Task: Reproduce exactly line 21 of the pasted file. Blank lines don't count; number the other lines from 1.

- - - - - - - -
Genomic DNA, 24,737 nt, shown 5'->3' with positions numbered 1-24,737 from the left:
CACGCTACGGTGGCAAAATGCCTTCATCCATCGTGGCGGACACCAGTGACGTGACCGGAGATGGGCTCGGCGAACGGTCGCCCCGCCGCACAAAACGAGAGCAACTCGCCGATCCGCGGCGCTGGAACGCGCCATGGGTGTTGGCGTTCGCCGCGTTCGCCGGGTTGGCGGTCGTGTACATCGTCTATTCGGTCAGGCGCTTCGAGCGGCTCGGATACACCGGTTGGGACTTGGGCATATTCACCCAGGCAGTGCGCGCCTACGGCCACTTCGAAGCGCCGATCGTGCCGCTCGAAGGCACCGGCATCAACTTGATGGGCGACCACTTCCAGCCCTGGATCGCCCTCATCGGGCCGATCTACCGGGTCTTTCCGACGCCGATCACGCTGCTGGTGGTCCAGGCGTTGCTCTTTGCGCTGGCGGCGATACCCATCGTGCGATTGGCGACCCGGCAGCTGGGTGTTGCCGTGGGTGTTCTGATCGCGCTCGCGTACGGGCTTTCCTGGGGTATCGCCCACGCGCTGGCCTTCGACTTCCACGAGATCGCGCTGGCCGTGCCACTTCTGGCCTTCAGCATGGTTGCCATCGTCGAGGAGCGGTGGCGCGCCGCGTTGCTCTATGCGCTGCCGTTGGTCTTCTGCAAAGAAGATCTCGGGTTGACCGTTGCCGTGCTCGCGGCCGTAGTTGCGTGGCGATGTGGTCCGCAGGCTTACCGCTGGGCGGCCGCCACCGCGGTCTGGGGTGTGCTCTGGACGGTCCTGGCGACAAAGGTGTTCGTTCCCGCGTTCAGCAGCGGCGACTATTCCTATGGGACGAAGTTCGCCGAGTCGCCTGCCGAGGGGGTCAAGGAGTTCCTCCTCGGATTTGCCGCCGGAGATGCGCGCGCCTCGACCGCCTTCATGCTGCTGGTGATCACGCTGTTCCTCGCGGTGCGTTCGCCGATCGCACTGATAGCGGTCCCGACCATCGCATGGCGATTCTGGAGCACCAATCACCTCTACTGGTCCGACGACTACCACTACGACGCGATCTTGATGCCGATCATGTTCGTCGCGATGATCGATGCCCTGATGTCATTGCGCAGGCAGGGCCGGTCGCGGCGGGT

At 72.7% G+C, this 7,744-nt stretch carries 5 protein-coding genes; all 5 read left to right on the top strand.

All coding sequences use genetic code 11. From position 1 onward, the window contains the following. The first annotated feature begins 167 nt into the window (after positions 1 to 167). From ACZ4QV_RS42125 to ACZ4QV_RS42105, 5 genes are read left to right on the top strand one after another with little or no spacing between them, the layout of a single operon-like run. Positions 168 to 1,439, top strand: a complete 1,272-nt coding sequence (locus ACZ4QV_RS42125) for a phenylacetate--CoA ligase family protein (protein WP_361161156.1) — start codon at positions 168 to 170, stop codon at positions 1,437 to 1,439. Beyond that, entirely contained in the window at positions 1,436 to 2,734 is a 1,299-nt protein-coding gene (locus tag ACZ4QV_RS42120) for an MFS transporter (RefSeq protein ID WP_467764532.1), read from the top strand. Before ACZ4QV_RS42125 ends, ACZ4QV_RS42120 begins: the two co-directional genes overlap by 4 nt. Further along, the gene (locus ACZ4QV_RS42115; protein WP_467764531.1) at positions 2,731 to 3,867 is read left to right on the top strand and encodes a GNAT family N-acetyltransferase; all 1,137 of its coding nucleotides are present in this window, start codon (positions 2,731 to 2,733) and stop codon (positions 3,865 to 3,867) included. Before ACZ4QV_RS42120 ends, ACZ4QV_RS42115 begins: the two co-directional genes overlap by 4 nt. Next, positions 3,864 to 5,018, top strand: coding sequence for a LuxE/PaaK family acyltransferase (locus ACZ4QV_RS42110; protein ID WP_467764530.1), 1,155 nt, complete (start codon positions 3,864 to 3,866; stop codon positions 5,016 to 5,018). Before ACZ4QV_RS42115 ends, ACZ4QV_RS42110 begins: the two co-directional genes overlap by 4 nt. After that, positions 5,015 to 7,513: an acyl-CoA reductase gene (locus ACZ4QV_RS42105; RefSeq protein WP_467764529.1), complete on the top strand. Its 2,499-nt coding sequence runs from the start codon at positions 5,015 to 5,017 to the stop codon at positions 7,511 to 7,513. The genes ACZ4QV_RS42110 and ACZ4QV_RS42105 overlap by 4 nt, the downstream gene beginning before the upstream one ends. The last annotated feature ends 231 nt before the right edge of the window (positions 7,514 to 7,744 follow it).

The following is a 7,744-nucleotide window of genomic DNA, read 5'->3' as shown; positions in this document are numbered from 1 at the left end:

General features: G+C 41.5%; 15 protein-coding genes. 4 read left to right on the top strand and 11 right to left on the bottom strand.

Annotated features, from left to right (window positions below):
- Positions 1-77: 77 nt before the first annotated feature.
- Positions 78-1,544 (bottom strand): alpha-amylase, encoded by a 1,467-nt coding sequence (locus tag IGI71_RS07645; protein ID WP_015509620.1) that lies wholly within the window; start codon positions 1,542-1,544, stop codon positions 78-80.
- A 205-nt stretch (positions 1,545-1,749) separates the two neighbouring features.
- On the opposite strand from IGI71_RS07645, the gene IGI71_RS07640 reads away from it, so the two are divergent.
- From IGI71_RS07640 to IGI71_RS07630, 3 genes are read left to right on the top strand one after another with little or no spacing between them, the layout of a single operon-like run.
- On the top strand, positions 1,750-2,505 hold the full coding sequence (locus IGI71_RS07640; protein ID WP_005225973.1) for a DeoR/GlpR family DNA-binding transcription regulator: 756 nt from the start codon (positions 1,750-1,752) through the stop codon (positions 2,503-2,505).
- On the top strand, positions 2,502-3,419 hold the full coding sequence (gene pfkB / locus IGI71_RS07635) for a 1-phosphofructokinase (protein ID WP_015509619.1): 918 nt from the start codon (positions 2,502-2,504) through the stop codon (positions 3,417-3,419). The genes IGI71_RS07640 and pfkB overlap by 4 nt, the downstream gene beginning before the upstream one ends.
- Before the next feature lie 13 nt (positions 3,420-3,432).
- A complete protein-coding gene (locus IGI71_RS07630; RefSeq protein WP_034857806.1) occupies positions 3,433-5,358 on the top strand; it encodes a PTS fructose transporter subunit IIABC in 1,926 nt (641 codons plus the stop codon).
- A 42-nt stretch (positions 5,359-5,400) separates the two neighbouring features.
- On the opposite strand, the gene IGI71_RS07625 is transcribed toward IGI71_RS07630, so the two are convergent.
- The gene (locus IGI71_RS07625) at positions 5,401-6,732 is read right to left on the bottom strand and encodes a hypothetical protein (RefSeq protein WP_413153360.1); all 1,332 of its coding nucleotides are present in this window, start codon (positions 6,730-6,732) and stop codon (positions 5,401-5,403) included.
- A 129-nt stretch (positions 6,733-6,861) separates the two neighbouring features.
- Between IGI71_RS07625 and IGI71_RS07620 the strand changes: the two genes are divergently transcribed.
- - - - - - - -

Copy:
- Between IGI71_RS07625 and IGI71_RS07620 the strand changes: the two genes are divergently transcribed.